Perhaps the soul of Kuwait was its national museum. Rebuilt in 1983, the complex of four modern buildings on Arabian Gulf Street housed the famed al Sabah collection of 2,000 years of Islamic art, an extensive library and a state-of-the-art Carl Zeiss planetarium.
The collection’s 1,500 major pieces included two double-pages in Kufic (early Arabic) writing from a 2,000-year-old religious document, 10th-Century crystal chess pieces, emerald-encrusted Mongol daggers and a lace-like gold pendant from AD 8. About 2,000 ancient coins and signature stones, some dating 2,500 years before Christ, were highlights.
Hellenic columns and statues dating to Alexander the Great, and three ornate Arab pottery urns, had their own gallery. So did gilt-embroidered Kuwaiti dresses, and delicate ancient lyres and other musical instruments. All are now in Baghdad or in ashes. (Only slightly more than 100 museum pieces were on tour abroad last summer.)
“The museum is part of my life,” said Director Ibraheem Baghli. “Each part is like my son. All the rocks and trees here are my body. I feel like a father who lost his father and his self. It is very painful.”
Baghli said seven Iraqis, led by Baghdad’s general director of museums, Muaiad Saeid, arrived within hours of Iraq’s invasion of Kuwait city last Aug. 2. The museum’s huge doors were sealed with red wax and the Iraqis went to work.
“They catalogued everything inside the museum,” Baghli said. “Then they bring 17 trucks. And they take everything in the museum. Even the carpets and furniture.”
A month later, he said, they burned the museum, including art books and manuscripts in a library prized by Islamic scholars. The buildings and planetarium cost $27 million. But the collection inside was priceless.
“It’s not the money,” Baghli said. “It’s our civilization. It’s our life.”
Inside, tour guide Ahmed Tattan, 26, has returned for his first look since the invasion. In the archeological gallery, only a large potsherd and the ornate stone base of a 3,000-year-old Hellenic column from Faylakah Island, carved after Alexander the Great’s troops landed there, have survived the fire.
All else is missing, or fire-blackened rubble on the floor.
“I didn’t expect it to be this bad,” Tattan says. “I didn’t think he would destroy the museum. I’m in shock.”
The planetarium is no better. A tank fired three shells into the graceful dome. Inside, troops poured gasoline around the bone-shaped “Space Master” projector and torched it. Displays of telescopes, ancient star charts and other astronomic instruments are smashed and empty.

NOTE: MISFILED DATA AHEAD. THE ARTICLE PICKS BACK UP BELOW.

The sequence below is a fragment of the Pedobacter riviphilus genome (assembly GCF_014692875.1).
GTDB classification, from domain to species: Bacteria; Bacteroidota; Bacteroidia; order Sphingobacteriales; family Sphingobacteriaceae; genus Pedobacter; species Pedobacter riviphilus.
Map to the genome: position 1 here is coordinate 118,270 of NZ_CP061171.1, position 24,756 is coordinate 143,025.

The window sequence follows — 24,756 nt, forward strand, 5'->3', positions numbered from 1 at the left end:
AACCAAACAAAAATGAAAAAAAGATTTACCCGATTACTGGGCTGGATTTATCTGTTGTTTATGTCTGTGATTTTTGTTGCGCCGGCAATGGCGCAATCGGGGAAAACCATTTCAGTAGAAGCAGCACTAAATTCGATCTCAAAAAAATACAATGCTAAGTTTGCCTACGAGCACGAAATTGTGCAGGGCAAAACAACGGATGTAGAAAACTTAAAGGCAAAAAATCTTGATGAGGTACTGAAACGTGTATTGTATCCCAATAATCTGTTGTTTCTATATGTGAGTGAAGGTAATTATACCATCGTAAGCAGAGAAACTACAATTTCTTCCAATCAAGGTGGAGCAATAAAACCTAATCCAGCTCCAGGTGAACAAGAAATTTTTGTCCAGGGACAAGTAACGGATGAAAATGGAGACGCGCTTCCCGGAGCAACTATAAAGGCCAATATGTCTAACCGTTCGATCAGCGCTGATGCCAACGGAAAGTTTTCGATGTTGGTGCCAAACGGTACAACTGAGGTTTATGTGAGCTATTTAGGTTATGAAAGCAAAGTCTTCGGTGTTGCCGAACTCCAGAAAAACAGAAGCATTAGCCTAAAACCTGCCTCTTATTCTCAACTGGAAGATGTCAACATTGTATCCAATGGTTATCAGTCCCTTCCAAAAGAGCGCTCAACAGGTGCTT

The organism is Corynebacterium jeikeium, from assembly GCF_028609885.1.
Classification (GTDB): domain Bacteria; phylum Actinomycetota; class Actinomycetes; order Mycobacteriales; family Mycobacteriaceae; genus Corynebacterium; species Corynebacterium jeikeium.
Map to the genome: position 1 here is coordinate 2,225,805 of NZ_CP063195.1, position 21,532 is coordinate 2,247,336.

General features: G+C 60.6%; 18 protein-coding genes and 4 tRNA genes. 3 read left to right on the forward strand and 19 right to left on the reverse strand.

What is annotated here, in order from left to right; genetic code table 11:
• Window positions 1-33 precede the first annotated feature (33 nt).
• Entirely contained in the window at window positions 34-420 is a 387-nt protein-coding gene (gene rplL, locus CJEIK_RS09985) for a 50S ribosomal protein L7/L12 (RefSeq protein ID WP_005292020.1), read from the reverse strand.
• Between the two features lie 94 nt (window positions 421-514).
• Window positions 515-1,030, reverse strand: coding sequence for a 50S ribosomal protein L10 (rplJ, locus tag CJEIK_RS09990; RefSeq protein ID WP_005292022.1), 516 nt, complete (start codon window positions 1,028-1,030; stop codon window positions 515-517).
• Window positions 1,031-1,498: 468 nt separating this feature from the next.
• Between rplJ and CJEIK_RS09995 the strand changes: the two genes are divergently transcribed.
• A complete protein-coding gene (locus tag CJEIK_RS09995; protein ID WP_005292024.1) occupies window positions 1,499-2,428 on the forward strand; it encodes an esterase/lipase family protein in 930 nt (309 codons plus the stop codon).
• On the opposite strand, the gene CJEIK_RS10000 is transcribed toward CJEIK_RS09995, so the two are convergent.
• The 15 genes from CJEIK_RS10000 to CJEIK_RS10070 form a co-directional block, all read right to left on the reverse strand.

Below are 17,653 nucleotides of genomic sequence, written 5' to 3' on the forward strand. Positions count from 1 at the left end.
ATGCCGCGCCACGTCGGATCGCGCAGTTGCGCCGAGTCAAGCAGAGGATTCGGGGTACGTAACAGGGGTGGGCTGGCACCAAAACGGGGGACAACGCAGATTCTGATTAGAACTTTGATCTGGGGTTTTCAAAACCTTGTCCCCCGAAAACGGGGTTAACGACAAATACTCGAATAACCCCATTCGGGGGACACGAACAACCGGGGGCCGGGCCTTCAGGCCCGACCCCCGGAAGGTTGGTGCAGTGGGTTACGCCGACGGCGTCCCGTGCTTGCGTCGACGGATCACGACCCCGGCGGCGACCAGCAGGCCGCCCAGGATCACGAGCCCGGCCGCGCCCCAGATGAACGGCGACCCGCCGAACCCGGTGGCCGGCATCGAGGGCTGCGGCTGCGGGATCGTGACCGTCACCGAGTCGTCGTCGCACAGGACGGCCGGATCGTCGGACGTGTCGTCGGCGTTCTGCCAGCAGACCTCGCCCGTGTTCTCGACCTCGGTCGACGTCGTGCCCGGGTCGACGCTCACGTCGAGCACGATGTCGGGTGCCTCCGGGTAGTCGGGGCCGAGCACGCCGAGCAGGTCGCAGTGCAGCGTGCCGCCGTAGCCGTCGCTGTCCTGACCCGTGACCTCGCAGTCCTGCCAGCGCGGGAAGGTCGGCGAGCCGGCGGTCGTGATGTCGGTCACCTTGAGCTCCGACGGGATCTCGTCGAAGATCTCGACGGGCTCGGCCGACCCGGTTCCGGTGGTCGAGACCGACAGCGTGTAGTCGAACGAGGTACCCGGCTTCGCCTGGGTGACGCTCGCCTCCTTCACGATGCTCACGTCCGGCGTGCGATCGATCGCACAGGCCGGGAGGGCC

In the Islamic collection, Tattan pauses in alarm.
The huge room is gutted by fire. Tiles and giant pipes dangle overhead, masonry crunches under foot.
“Here, in this gallery, were priceless carpets from Turkey and Persia, from the 14th to the 17th Century,” he said. “Oh, my God. I hope they took them.”
A few feet farther, however, he stops again. Wood is charred where a huge 14th-Century engraved wooden door from Fez, Morocco, had hung. A reporter finds an iron hinge and round handle amid the cinders. The door, one of the museum’s most important pieces, is clearly burned.
“I work eight years in the Islamic Museum,” Tattan says softly. “I have no words now. They destroy everything.”
Not everything. A storage room is filled with Bedouin weavings, thrown in a heap and apparently forgotten. Next door, engraved armoires and cabinets were wrapped in plastic but never shipped.
His nation facing possible war crimes trials, Tarik Aziz, Iraq’s foreign minister, said last week that the stolen museum collection will be returned.
When and in what condition is still unknown.
So is the motivation for the sacking of Kuwait.
Baghli, the museum director, can’t explain it.
“How can soldiers destroy civilization?” he asks. “I cannot imagine a man doing this. Unless he is crazy.”
Must-read stories from the L.A. Times
Get the day's top news with our Today's Headlines newsletter, sent every weekday morning.
You may occasionally receive promotional content from the Los Angeles Times.